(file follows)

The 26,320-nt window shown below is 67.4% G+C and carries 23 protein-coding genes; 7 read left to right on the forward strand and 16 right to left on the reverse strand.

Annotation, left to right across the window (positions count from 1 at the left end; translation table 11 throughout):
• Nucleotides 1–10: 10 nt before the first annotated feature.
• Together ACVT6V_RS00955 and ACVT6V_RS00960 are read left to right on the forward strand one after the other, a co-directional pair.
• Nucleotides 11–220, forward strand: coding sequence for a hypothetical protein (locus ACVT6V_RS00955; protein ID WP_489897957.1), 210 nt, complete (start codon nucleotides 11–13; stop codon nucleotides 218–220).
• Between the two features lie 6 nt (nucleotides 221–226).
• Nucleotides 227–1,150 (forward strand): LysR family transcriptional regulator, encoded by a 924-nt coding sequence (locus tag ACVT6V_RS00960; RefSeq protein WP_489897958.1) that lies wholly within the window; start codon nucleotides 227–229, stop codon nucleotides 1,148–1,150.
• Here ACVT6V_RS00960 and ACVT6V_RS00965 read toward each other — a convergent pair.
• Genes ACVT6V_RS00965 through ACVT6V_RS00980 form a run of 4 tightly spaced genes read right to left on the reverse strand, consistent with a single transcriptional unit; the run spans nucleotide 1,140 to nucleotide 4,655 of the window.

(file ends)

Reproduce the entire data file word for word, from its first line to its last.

The 26,320-nt window shown below is 67.4% G+C and carries 23 protein-coding genes; 7 read left to right on the forward strand and 16 right to left on the reverse strand.

Annotation, left to right across the window (positions count from 1 at the left end; translation table 11 throughout):
• Nucleotides 1–10: 10 nt before the first annotated feature.
• Together ACVT6V_RS00955 and ACVT6V_RS00960 are read left to right on the forward strand one after the other, a co-directional pair.
• Nucleotides 11–220, forward strand: coding sequence for a hypothetical protein (locus ACVT6V_RS00955; protein ID WP_489897957.1), 210 nt, complete (start codon nucleotides 11–13; stop codon nucleotides 218–220).
• Between the two features lie 6 nt (nucleotides 221–226).
• Nucleotides 227–1,150 (forward strand): LysR family transcriptional regulator, encoded by a 924-nt coding sequence (locus tag ACVT6V_RS00960; RefSeq protein WP_489897958.1) that lies wholly within the window; start codon nucleotides 227–229, stop codon nucleotides 1,148–1,150.
• Here ACVT6V_RS00960 and ACVT6V_RS00965 read toward each other — a convergent pair.
• Genes ACVT6V_RS00965 through ACVT6V_RS00980 form a run of 4 tightly spaced genes read right to left on the reverse strand, consistent with a single transcriptional unit; the run spans nucleotide 1,140 to nucleotide 4,655 of the window.